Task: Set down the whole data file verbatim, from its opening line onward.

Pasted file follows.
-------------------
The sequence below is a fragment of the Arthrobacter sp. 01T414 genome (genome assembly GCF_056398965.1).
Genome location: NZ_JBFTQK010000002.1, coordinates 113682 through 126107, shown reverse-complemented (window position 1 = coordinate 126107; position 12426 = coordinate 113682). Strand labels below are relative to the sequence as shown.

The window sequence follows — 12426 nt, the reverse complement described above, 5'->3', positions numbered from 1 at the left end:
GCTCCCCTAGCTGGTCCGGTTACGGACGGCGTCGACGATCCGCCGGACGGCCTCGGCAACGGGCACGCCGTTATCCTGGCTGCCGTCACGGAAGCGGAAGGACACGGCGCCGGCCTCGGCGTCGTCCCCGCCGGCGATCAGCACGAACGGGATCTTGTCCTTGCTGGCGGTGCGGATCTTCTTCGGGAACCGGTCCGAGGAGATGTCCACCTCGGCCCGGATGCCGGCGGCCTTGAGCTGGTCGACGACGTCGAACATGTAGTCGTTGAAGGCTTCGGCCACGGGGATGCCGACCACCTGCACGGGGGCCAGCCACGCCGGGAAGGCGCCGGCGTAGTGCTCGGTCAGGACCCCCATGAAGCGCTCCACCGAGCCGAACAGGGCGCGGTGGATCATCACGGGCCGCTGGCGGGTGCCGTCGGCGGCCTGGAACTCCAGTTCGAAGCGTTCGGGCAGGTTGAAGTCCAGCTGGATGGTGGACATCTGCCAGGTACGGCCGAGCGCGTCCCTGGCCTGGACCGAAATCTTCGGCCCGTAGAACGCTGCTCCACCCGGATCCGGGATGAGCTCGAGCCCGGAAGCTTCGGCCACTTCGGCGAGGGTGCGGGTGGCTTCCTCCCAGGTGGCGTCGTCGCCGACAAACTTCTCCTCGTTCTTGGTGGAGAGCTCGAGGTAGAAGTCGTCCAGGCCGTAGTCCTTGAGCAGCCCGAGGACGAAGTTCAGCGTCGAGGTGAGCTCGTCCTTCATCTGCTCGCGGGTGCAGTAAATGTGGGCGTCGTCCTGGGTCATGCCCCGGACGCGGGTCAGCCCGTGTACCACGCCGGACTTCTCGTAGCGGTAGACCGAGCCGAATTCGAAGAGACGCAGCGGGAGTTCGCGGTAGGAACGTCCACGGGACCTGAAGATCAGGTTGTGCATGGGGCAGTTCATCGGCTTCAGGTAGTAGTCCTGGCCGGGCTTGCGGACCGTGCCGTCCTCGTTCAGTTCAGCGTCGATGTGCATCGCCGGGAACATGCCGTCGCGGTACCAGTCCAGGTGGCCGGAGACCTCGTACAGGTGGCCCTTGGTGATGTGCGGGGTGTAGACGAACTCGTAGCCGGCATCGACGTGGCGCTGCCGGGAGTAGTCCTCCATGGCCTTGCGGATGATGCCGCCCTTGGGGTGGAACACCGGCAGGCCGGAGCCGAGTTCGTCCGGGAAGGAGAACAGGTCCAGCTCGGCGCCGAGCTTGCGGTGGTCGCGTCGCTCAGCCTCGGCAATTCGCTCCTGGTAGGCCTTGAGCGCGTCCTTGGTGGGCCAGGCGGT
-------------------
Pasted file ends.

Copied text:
The sequence below is a fragment of the Arthrobacter sp. 01T414 genome (genome assembly GCF_056398965.1).
Genome location: NZ_JBFTQK010000002.1, coordinates 113682 through 126107, shown reverse-complemented (window position 1 = coordinate 126107; position 12426 = coordinate 113682). Strand labels below are relative to the sequence as shown.

The window sequence follows — 12426 nt, the reverse complement described above, 5'->3', positions numbered from 1 at the left end:
GCTCCCCTAGCTGGTCCGGTTACGGACGGCGTCGACGATCCGCCGGACGGCCTCGGCAACGGGCACGCCGTTATCCTGGCTGCCGTCACGGAAGCGGAAGGACACGGCGCCGGCCTCGGCGTCGTCCCCGCCGGCGATCAGCACGAACGGGATCTTGTCCTTGCTGGCGGTGCGGATCTTCTTCGGGAACCGGTCCGAGGAGATGTCCACCTCGGCCCGGATGCCGGCGGCCTTGAGCTGGTCGACGACGTCGAACATGTAGTCGTTGAAGGCTTCGGCCACGGGGATGCCGACCACCTGCACGGGGGCCAGCCACGCCGGGAAGGCGCCGGCGTAGTGCTCGGTCAGGACCCCCATGAAGCGCTCCACCGAGCCGAACAGGGCGCGGTGGATCATCACGGGCCGCTGGCGGGTGCCGTCGGCGGCCTGGAACTCCAGTTCGAAGCGTTCGGGCAGGTTGAAGTCCAGCTGGATGGTGGACATCTGCCAGGTACGGCCGAGCGCGTCCCTGGCCTGGACCGAAATCTTCGGCCCGTAGAACGCTGCTCCACCCGGATCCGGGATGAGCTCGAGCCCGGAAGCTTCGGCCACTTCGGCGAGGGTGCGGGTGGCTTCCTCCCAGGTGGCGTCGTCGCCGACAAACTTCTCCTCGTTCTTGGTGGAGAGCTCGAGGTAGAAGTCGTCCAGGCCGTAGTCCTTGAGCAGCCCGAGGACGAAGTTCAGCGTCGAGGTGAGCTCGTCCTTCATCTGCTCGCGGGTGCAGTAAATGTGGGCGTCGTCCTGGGTCATGCCCCGGACGCGGGTCAGCCCGTGTACCACGCCGGACTTCTCGTAGCGGTAGACCGAGCCGAATTCGAAGAGACGCAGCGGGAGTTCGCGGTAGGAACGTCCACGGGACCTGAAGATCAGGTTGTGCATGGGGCAGTTCATCGGCTTCAGGTAGTAGTCCTGGCCGGGCTTGCGGACCGTGCCGTCCTCGTTCAGTTCAGCGTCGATGTGCATCGCCGGGAACATGCCGTCGCGGTACCAGTCCAGGTGGCCGGAGACCTCGTACAGGTGGCCCTTGGTGATGTGCGGGGTGTAGACGAACTCGTAGCCGGCATCGACGTGGCGCTGCCGGGAGTAGTCCTCCATGGCCTTGCGGATGATGCCGCCCTTGGGGTGGAACACCGGCAGGCCGGAGCCGAGTTCGTCCGGGAAGGAGAACAGGTCCAGCTCGGCGCCGAGCTTGCGGTGGTCGCGTCGCTCAGCCTCGGCAATTCGCTCCTGGTAGGCCTTGAGCGCGTCCTTGGTGGGCCAGGCGGT